To improve carwash appearance, doors now come in a wide variety of eye catching colors. Most doors have three to four clear vision panels with a color border to allow light into the bay and let customers see out while in the bay, Zimmerman says. The number and location of these panels can be changed to match your site, and door panels can be a great place for instructional and promotional signage.

Stokes states that a door investment will ultimately be made up of the initial price of the door and the expenses incurred for an operator to service and maintain the door system. He recommends buying the doors once an owner understands what he or she is looking for in a door and what is important to the business.

“If you are looking for a reliable, rust-proof door providing insulation, security and visibility that is also inexpensive to maintain, I would recommend a polycarbonate door,” Stokes says. “If you are looking for a fast, flexible and simple door, I would recommend the high-speed curtain door systems with an electric waterproof motor that can operate your door smoothly.”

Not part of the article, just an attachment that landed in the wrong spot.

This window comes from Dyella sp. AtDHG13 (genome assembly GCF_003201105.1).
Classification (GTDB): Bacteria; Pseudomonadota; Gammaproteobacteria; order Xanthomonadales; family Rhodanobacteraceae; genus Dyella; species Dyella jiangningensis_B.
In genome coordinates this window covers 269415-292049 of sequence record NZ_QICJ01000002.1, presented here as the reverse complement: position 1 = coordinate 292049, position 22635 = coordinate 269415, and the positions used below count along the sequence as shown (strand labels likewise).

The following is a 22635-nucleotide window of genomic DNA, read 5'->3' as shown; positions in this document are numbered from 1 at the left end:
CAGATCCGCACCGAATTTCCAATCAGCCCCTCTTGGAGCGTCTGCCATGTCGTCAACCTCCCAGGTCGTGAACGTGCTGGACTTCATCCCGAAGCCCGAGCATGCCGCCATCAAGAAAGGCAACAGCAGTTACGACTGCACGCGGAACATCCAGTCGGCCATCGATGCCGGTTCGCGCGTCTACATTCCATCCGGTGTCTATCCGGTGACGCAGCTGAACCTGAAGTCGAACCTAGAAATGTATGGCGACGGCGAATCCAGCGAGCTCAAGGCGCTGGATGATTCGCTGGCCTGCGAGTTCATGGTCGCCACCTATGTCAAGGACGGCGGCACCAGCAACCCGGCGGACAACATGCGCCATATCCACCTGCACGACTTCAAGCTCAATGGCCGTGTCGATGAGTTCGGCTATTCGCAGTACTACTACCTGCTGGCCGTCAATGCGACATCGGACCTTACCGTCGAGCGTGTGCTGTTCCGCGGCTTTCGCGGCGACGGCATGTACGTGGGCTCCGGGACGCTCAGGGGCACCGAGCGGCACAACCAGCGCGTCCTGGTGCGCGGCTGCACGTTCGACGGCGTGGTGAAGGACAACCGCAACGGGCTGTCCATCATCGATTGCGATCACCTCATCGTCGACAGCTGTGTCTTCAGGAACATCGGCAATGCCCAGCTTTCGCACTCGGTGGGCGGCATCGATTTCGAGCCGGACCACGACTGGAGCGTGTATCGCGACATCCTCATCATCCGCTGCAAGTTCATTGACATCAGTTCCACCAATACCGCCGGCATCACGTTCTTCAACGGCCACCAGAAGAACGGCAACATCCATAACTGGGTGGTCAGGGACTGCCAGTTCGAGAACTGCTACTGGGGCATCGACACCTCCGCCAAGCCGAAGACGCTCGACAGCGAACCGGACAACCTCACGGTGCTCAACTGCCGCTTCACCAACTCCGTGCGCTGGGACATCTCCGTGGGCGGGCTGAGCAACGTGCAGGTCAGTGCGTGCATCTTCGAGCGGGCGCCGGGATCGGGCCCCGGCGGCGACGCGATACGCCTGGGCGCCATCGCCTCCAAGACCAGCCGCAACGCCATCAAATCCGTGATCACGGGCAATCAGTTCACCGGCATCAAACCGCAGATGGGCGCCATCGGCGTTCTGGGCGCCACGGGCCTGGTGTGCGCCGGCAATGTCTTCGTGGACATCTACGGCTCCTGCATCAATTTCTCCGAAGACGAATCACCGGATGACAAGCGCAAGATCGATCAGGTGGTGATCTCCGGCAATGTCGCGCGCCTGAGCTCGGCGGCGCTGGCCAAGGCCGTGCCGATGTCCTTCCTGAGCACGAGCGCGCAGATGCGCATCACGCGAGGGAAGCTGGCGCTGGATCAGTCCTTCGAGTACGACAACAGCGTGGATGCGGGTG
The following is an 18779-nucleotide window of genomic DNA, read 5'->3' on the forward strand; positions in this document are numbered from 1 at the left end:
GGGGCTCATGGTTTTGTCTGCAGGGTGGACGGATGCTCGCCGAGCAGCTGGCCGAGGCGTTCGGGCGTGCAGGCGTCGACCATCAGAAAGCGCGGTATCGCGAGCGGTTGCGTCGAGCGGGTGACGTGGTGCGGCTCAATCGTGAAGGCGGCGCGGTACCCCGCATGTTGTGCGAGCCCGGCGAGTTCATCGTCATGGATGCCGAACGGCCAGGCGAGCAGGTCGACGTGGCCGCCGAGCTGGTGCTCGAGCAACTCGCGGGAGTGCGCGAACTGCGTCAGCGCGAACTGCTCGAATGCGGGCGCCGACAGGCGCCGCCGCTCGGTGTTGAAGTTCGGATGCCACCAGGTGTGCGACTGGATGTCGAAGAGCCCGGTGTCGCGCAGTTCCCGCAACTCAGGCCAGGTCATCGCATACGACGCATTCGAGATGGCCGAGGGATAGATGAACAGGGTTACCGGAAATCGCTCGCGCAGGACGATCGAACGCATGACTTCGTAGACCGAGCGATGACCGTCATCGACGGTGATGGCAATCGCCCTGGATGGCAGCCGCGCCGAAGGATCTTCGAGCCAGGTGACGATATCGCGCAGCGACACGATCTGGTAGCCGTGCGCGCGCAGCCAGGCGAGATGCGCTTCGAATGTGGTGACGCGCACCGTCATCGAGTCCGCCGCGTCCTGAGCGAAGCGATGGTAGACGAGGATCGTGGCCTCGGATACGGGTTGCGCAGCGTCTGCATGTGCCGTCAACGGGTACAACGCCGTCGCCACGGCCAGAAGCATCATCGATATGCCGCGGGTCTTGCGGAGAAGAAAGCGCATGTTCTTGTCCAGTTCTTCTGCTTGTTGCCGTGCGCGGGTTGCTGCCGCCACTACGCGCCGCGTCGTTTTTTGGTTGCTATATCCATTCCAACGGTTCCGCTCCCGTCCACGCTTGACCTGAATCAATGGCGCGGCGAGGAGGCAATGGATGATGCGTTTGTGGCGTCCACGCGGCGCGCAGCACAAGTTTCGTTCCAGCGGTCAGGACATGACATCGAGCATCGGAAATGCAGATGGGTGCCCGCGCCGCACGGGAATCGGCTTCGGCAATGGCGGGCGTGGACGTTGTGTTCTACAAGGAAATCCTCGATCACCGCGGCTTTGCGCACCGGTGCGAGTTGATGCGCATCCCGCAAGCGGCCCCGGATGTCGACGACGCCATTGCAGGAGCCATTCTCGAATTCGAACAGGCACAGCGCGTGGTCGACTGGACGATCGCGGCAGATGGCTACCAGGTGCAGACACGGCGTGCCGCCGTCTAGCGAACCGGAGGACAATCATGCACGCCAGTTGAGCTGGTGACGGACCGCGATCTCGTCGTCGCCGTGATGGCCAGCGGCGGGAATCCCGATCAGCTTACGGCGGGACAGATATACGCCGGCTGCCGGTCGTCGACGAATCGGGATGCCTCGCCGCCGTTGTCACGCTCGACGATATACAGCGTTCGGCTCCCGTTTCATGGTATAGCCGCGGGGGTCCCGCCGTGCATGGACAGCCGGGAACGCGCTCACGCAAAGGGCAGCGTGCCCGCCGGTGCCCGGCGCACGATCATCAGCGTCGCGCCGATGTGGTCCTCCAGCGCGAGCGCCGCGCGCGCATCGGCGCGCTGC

Maintenance

Stokes suggests keeping doors on a regular monthly schedule of service and inspection similar to what is performed on all of a carwash’s equipment. Operating doors on a regular basis — several times weekly or bi-weekly depending on the maintenance plan — keeps all operating hardware and motors or operators lubricated.

If a door or operator has chains or cables that can rust or break, it is preferable to address the maintenance or repair when the doors are not a vital working part of the carwash, Stokes continues. Often, failing parts can cost an operation due to lost business caused by extensive downtime. “I believe getting a door that has hardware that is well designed to ease or reduce any maintenance issues … is always preferable.”